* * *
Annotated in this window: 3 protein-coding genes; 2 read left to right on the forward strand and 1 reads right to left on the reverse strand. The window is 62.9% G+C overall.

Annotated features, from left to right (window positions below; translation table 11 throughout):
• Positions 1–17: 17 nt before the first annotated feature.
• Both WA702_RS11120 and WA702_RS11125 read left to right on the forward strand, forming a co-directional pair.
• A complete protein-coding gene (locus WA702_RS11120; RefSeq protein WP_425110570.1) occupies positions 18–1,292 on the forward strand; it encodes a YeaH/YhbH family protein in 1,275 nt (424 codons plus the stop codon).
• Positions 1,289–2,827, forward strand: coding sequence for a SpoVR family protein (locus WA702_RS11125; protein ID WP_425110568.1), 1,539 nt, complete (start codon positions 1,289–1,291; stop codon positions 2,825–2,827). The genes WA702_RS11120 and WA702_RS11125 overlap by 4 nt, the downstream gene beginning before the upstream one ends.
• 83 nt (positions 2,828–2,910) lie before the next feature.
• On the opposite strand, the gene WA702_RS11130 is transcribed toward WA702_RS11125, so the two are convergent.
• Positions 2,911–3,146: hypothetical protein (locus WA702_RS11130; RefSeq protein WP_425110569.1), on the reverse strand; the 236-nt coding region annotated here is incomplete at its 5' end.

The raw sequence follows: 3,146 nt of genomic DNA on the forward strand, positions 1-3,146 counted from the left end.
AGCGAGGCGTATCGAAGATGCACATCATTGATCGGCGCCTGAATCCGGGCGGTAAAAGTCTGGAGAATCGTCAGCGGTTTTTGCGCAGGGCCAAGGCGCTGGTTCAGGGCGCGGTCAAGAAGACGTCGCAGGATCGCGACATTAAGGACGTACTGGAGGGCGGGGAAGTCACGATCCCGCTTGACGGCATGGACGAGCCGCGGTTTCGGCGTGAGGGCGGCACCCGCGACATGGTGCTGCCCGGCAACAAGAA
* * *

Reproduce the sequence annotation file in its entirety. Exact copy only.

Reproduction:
Annotated in this window: 3 protein-coding genes; 2 read left to right on the forward strand and 1 reads right to left on the reverse strand. The window is 62.9% G+C overall.

Annotated features, from left to right (window positions below; translation table 11 throughout):
• Positions 1–17: 17 nt before the first annotated feature.
• Both WA702_RS11120 and WA702_RS11125 read left to right on the forward strand, forming a co-directional pair.
• A complete protein-coding gene (locus WA702_RS11120; RefSeq protein WP_425110570.1) occupies positions 18–1,292 on the forward strand; it encodes a YeaH/YhbH family protein in 1,275 nt (424 codons plus the stop codon).
• Positions 1,289–2,827, forward strand: coding sequence for a SpoVR family protein (locus WA702_RS11125; protein ID WP_425110568.1), 1,539 nt, complete (start codon positions 1,289–1,291; stop codon positions 2,825–2,827). The genes WA702_RS11120 and WA702_RS11125 overlap by 4 nt, the downstream gene beginning before the upstream one ends.
• 83 nt (positions 2,828–2,910) lie before the next feature.
• On the opposite strand, the gene WA702_RS11130 is transcribed toward WA702_RS11125, so the two are convergent.
• Positions 2,911–3,146: hypothetical protein (locus WA702_RS11130; RefSeq protein WP_425110569.1), on the reverse strand; the 236-nt coding region annotated here is incomplete at its 5' end.

The raw sequence follows: 3,146 nt of genomic DNA on the forward strand, positions 1-3,146 counted from the left end.
AGCGAGGCGTATCGAAGATGCACATCATTGATCGGCGCCTGAATCCGGGCGGTAAAAGTCTGGAGAATCGTCAGCGGTTTTTGCGCAGGGCCAAGGCGCTGGTTCAGGGCGCGGTCAAGAAGACGTCGCAGGATCGCGACATTAAGGACGTACTGGAGGGCGGGGAAGTCACGATCCCGCTTGACGGCATGGACGAGCCGCGGTTTCGGCGTGAGGGCGGCACCCGCGACATGGTGCTGCCCGGCAACAAGAA